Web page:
With the encouragement of my Mountain Peak Fitness Campmor Teammates, I registered for The North Face 50 Mile endurance run. It was our “home” course after all! With guidance from teammates I was able to run on the course a few times before the race, but I had really only seen the first 12-15 miles. If I had only known what was in store – R O C K S!
I was unusually calm before the race. I ate my breakfast, put on my shoes, dropped off my drop bags and went to the washroom 3 or maybe 5 times! My teammate, Elizabeth
spotted me just before it was time to walk to the start line. She reminded me that her husband, Joe would be on the course with anything we would need. This was reassuring. So was having my incredibly experienced teammate by my side. We let everyone take off at the start and continued our own pace up the first climb of the day. It was my first experience racing in the dark with headlamps. It was kind of cool, but I didn’t like the feeling of not being sure of my footing. It wasn’t long though before the sun came up.
During the first 4.9 miles to the first aid station I began feeling overwhelmed and not ready for the long day ahead of me. I dropped off my headlamp at the aid station and continued on my way feeling unsettled. Rolling into Silvermine I saw teammates, Joe and Julian snapping pictures and cheering me on. I was also able to meet the wonderful Randy and Mara who would be amazing support for me for the remainder of the day. I was still feeling off, but friendly faces forced me to smile and sometime after seeing them I started to settle in and enjoy myself a little bit. It wasn’t long before I would see these friendly faces again and Mara would remind me to get some aid at the upcoming station. Thanks to her reminder I forced myself to stop, eat some PB&J sandwiches and drink a cup of Gatorade. We made a right hand turn on the road and I was officially on unchartered territory. I wondered if perhaps ignorance was bliss. Had I seen what was coming would I actually have registered? I honestly don’t know the answer to that.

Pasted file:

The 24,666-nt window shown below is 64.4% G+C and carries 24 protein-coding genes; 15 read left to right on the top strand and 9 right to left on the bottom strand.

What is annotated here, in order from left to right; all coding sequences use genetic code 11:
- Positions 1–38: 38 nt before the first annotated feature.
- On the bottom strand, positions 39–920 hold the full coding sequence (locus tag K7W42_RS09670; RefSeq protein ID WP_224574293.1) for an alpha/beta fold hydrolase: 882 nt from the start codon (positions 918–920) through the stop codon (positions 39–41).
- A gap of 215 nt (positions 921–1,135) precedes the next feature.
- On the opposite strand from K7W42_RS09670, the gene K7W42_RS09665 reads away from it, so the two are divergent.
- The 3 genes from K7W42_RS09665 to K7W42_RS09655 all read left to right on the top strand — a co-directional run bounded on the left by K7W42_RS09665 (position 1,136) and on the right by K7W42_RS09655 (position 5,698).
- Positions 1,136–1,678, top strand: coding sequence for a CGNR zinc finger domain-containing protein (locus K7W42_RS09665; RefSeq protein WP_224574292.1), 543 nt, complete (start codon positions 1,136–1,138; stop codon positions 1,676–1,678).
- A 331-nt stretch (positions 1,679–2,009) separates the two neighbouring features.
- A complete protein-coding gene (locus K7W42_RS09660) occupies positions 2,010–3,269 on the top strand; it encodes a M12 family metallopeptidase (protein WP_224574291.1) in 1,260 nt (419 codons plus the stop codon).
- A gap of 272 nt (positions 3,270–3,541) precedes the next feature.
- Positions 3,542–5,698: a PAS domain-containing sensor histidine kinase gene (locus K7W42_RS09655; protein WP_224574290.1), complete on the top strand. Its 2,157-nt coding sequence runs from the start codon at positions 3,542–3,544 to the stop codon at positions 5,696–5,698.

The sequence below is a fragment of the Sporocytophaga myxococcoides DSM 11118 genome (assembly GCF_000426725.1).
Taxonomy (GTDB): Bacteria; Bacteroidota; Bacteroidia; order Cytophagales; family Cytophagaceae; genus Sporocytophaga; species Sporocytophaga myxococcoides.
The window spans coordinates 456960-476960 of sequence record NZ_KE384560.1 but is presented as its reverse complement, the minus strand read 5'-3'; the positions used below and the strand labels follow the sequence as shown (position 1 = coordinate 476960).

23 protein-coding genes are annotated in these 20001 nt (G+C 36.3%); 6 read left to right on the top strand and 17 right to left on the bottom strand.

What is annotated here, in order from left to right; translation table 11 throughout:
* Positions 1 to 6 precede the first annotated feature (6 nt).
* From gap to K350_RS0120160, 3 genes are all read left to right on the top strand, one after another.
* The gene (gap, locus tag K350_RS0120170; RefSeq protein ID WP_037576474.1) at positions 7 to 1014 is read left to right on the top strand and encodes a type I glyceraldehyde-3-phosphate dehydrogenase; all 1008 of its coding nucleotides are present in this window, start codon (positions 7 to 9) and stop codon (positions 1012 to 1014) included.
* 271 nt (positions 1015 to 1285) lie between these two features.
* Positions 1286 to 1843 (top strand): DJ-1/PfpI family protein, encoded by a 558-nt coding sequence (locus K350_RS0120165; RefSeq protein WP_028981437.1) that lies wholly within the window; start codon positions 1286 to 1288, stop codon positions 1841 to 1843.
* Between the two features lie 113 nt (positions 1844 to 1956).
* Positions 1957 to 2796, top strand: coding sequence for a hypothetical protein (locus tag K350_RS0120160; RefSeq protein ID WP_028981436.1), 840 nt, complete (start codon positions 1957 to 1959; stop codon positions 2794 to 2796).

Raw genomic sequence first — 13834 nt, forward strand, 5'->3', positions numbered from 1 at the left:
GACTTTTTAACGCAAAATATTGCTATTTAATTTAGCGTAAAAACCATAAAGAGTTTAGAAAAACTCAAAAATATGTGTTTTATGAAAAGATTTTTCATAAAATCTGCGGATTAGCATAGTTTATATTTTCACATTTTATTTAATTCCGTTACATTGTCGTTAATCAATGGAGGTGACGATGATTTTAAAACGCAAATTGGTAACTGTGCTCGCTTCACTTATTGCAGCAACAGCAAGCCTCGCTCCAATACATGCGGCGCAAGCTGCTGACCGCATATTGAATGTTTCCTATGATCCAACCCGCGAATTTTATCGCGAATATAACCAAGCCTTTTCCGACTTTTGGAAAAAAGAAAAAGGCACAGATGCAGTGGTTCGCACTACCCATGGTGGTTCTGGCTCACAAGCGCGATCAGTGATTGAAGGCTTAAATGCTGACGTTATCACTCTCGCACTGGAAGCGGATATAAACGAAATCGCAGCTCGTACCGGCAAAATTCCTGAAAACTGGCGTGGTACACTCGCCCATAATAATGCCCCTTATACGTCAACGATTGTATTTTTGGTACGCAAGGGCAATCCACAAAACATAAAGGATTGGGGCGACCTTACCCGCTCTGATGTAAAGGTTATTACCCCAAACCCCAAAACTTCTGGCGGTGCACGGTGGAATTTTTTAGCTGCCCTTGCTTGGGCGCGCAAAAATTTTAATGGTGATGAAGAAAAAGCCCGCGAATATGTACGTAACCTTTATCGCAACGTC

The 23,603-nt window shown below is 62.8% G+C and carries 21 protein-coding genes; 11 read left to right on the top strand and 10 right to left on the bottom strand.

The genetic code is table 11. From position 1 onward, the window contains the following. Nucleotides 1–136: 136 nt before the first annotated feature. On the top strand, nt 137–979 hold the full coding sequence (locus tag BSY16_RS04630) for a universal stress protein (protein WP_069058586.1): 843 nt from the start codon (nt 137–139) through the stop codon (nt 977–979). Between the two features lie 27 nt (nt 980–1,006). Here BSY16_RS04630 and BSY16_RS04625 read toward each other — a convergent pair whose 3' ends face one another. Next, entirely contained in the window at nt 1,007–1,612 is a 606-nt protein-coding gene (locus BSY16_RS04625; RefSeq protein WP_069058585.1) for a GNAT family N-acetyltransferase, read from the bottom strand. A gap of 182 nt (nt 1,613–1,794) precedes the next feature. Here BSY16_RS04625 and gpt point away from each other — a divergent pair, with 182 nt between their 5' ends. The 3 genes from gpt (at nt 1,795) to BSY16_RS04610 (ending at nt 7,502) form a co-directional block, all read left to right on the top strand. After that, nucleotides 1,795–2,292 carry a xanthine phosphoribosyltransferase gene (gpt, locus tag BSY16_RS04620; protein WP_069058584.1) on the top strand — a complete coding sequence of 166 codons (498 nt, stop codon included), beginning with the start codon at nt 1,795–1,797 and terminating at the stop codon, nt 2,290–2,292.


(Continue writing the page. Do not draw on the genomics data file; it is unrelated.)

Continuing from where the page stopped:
It was this long 7 mile section that I met Patrick. A fellow Canadian, he traveled from Montreal to attempt (and later finish!) his first 50 mile race. He was a terrific companion and knowing that he was following my walk the uphills, run as soon as we’ve reached the top pattern gave me the confidence that he needed me to lead (he may not have been thinking that, but even if I made it up in my own head it was helpful to me (and hopefully to him!).
We began to climb rocks. Huge rocks. Hand over hand, not sure if I could get my body up and over these kinds of rocks. I made a comment to those running with me that my Mom would have a heart attack if she knew I was out there doing something like that. We all laughed, but I was (and still am) serious!
The aid station at mile 30 was like a party! Mara and Randy were there, they found my drop bag for me while I took a pit stop in the porta potty. Zsuzsanna was there to give me a delicious jelly sandwich and refill my pack. Julian, Joe, and Sam were there too and it was so wonderful to be surrounded by all of them. I was all smiles when I left the station and full of energy (even if my legs were feeling pretty tired)!